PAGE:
What Is the Best Degree Path for Becoming a Geophysicist?

Deciding what to study in college is a tough choice. Even if you know that your field of interest lies in science, what program of study is right for you? If you make the decision to major in physical and biological sciences and pursue a career as a geophysicist, you’re preparing for an exciting and profitable occupation. Geophysicist is the top paying job among physical and biological science majors, with experienced professionals earning a median salary of $123,000 per year. The first step to achieving your goal of becoming a geophysicist is earning a degree.

Choosing a Geophysicist’s Educational Path

Even for entry-level positions in the field of geoscience, earning a bachelor’s degree from a college or university is necessary. Some research positions require candidates to hold master’s degrees or Ph.D.’s.

Geophysicists apply physics concepts and techniques to study the gravitational, magnetic and electric fields of the earth and further scientists’ knowledge of both the planet’s interior and surface. They must be able to conduct research both in the field and in laboratories, write reports, create maps and charts of their findings and analyze rocks, photographs and other pieces of data. To accomplish all this, aspiring geophysicists need a specialized education. A degree in geosciences specifically is appealing to employers, but students can also prepare by majoring in subjects of study such as physics, biology, engineering, chemistry, mathematics or computer science, the United States Bureau of Labor Statistics (BLS) reported. For students who choose a major besides geoscience, it’s important to take plenty of geology courses.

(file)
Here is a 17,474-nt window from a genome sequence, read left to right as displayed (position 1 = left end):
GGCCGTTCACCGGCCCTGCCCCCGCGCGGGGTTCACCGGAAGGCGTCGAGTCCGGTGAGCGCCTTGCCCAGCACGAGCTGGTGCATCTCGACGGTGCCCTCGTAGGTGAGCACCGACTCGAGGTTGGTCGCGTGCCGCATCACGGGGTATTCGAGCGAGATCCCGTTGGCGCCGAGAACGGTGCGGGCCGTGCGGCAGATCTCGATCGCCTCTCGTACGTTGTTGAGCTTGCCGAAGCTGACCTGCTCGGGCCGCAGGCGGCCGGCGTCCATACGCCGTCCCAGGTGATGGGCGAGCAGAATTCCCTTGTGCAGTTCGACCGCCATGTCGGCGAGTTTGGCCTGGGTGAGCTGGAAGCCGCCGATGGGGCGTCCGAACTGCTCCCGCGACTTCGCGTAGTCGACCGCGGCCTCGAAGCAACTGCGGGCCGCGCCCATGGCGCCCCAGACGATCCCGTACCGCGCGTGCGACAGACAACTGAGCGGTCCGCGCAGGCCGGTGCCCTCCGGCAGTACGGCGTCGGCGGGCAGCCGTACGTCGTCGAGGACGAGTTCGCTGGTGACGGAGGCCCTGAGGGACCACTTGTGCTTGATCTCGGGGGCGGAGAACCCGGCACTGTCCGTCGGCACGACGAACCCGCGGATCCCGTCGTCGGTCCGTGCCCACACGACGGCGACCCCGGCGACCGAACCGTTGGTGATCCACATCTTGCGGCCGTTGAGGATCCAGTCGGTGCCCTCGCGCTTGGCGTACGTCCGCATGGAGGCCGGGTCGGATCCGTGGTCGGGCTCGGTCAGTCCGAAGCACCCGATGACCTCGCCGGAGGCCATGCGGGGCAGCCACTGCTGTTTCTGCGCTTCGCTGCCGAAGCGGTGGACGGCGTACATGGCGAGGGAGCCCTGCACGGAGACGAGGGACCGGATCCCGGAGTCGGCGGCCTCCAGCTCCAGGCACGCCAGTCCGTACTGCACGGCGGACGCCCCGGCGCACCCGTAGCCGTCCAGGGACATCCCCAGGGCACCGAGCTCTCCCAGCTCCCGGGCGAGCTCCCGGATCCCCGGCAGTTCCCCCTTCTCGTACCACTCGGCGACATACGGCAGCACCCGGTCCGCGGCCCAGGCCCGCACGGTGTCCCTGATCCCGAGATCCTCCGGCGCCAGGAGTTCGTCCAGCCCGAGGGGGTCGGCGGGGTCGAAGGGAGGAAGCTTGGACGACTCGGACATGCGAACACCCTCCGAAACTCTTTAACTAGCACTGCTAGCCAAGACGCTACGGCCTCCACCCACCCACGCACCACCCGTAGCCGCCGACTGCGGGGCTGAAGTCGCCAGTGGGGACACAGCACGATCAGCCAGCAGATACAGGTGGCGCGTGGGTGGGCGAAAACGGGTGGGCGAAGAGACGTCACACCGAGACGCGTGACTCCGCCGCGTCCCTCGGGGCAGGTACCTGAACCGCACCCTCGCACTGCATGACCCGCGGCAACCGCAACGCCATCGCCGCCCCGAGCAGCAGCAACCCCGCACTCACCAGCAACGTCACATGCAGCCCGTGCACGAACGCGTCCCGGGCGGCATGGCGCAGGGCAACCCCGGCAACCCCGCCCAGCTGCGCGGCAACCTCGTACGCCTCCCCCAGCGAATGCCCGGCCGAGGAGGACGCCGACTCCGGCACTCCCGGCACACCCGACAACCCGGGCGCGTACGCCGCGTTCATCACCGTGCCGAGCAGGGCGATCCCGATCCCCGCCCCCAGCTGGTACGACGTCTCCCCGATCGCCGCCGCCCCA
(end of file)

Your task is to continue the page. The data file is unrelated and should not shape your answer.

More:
What Aspiring Geophysicists Need to Learn

Ultimately, students must learn structural geology, mineralogy, petrology and the computer skills to operate geoscientists’ software, analyze data and create digital models and maps. They should also take advantage of all opportunities to gain real-world experience. Aspiring geophysicists should expect to spend time learning in the classroom, in the field and in laboratories.

Obviously, skills taught in the classroom are very important for aspiring geophysicists. However, other skills are important, too, and they may not be the same skills you work to develop in the geosciences classroom. For example, geoscientists spend a lot of their time outside when they are working in the field, so the BLS reported that they must possess “outdoor skills” like camping and operating boats, aircraft and other vehicles. Because they spend so much time in remote locations, it’s essential that geophysicists also have the physical stamina to carry necessary equipment on their hikes to locations of study.

If you have these abilities and want to learn more about the concepts of physics and the study of the earth, there’s a good chance you will be happy working as a geophysicist. The career was ranked 55th out of 100 among the “Best Jobs in America 2013” by CNN Money, considering factors such as low work stress, high median and top earnings, a positive job outlook and a high rate of personal satisfaction among geophysicists.

Brenda Rufener

Julie McCaulley

Carrie Sealey-Morris